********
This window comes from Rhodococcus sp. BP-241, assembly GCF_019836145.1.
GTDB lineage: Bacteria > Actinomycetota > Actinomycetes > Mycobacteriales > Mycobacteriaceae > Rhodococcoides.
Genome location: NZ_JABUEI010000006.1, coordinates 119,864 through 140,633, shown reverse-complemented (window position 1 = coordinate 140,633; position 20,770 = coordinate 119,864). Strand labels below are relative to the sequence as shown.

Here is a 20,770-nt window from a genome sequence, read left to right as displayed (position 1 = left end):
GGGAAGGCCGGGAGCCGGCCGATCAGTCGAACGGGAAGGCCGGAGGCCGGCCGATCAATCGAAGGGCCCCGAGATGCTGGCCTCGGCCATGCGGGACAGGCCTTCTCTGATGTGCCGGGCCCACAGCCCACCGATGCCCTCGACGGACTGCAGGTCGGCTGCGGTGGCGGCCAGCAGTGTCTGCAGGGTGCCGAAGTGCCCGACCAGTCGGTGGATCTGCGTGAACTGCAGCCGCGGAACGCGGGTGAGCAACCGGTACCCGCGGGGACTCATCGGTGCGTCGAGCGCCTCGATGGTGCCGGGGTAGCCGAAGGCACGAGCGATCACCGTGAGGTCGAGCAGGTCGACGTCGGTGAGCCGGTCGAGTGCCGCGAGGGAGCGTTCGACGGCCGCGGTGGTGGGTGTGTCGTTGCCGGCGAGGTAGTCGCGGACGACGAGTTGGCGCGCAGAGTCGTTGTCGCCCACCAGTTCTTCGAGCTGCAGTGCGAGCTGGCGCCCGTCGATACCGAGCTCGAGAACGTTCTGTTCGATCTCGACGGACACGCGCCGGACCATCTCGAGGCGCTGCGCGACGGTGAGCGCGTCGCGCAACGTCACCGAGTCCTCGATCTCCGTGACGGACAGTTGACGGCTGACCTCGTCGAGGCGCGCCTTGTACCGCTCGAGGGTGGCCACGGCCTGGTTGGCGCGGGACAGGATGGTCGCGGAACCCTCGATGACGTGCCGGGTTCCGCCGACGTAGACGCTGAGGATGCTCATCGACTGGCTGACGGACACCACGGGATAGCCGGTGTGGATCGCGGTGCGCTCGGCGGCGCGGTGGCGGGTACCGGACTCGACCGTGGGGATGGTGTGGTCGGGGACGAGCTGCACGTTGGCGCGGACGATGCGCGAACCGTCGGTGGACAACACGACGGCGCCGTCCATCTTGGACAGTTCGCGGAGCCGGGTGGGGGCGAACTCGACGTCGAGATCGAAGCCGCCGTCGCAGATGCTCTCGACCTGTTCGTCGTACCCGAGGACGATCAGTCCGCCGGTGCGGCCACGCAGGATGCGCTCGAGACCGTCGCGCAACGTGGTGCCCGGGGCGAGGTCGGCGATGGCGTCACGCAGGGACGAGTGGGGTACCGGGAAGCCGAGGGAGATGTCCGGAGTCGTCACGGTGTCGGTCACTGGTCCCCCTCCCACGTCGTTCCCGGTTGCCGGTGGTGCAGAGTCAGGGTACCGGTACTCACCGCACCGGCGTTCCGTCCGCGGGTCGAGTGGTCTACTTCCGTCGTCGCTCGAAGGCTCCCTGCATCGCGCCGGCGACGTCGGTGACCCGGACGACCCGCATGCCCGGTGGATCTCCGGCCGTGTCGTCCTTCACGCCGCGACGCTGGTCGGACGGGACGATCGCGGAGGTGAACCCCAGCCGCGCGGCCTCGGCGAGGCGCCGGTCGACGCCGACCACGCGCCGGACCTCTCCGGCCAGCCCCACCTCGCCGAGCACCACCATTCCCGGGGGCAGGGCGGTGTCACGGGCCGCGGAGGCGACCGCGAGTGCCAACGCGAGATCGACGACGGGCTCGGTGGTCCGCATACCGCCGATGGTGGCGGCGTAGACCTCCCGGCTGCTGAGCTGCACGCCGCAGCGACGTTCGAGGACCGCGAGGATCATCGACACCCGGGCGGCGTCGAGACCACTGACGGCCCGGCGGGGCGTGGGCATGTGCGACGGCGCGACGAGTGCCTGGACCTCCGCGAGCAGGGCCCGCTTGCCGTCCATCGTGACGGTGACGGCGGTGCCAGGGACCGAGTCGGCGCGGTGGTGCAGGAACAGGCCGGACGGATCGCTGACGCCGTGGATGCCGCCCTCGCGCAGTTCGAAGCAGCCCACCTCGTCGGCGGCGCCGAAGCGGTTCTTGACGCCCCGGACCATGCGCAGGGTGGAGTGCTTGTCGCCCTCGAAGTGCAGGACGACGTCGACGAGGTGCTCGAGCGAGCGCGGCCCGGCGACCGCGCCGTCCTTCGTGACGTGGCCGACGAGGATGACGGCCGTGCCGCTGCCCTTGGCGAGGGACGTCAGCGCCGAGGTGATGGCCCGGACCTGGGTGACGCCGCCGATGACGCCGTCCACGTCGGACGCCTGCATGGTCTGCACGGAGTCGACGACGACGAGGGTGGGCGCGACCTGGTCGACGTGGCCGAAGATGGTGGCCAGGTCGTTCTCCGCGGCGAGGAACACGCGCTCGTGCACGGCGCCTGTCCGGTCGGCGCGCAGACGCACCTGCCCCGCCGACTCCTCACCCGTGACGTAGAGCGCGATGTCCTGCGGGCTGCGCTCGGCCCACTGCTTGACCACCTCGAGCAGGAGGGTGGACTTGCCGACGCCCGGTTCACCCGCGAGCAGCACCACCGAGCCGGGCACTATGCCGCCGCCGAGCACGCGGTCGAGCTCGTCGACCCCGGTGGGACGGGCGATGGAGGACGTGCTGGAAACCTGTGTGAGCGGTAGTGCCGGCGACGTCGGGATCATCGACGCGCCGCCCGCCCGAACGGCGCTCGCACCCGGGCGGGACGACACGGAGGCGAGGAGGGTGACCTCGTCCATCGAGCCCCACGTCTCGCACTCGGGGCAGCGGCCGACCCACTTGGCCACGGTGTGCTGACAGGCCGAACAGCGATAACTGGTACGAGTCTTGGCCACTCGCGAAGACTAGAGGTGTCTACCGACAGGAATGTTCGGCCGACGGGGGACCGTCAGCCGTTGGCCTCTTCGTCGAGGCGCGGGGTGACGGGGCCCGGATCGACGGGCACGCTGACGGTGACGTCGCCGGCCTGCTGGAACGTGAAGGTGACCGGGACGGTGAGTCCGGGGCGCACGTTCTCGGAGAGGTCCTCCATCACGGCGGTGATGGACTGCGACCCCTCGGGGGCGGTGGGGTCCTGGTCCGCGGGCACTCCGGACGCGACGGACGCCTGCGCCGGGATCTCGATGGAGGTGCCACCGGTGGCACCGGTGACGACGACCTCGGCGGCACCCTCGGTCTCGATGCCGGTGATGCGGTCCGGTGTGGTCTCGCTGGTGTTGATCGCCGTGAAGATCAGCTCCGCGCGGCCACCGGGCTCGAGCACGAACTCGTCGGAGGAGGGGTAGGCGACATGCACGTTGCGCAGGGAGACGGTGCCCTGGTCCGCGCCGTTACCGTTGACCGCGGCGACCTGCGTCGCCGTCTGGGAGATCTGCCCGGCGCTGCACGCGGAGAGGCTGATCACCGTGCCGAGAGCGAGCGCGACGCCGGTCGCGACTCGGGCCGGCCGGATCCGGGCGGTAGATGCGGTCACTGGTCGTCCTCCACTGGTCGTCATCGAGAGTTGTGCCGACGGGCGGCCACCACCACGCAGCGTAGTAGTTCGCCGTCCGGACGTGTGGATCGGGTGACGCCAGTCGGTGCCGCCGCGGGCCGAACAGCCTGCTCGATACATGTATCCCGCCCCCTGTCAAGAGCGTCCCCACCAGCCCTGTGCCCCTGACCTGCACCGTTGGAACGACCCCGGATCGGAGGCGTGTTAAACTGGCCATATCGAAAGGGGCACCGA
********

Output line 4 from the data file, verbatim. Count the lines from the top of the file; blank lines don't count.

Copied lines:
Here is a 20,770-nt window from a genome sequence, read left to right as displayed (position 1 = left end):